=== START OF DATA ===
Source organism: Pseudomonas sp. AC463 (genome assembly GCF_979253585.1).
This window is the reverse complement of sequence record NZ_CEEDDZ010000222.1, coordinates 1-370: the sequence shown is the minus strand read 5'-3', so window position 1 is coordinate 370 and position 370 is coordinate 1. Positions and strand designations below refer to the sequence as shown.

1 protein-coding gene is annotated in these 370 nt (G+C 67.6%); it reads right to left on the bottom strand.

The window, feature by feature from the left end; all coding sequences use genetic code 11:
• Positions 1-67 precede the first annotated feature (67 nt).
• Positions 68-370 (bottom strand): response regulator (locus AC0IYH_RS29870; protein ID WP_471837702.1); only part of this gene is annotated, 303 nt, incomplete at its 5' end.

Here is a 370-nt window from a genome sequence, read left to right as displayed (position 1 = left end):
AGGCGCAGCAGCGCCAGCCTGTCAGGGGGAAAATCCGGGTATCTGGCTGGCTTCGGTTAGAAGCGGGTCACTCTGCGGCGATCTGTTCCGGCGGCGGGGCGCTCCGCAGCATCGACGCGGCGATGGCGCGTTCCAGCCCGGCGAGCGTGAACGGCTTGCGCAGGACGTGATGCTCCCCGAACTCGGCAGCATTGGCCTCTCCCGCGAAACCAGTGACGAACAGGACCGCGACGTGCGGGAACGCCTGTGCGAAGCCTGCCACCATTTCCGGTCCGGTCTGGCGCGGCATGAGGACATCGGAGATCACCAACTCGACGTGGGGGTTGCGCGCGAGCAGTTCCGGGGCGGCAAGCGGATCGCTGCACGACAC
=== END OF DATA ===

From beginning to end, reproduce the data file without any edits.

Source organism: Pseudomonas sp. AC463 (genome assembly GCF_979253585.1).
This window is the reverse complement of sequence record NZ_CEEDDZ010000222.1, coordinates 1-370: the sequence shown is the minus strand read 5'-3', so window position 1 is coordinate 370 and position 370 is coordinate 1. Positions and strand designations below refer to the sequence as shown.

1 protein-coding gene is annotated in these 370 nt (G+C 67.6%); it reads right to left on the bottom strand.

The window, feature by feature from the left end; all coding sequences use genetic code 11:
• Positions 1-67 precede the first annotated feature (67 nt).
• Positions 68-370 (bottom strand): response regulator (locus AC0IYH_RS29870; protein ID WP_471837702.1); only part of this gene is annotated, 303 nt, incomplete at its 5' end.

Here is a 370-nt window from a genome sequence, read left to right as displayed (position 1 = left end):
AGGCGCAGCAGCGCCAGCCTGTCAGGGGGAAAATCCGGGTATCTGGCTGGCTTCGGTTAGAAGCGGGTCACTCTGCGGCGATCTGTTCCGGCGGCGGGGCGCTCCGCAGCATCGACGCGGCGATGGCGCGTTCCAGCCCGGCGAGCGTGAACGGCTTGCGCAGGACGTGATGCTCCCCGAACTCGGCAGCATTGGCCTCTCCCGCGAAACCAGTGACGAACAGGACCGCGACGTGCGGGAACGCCTGTGCGAAGCCTGCCACCATTTCCGGTCCGGTCTGGCGCGGCATGAGGACATCGGAGATCACCAACTCGACGTGGGGGTTGCGCGCGAGCAGTTCCGGGGCGGCAAGCGGATCGCTGCACGACAC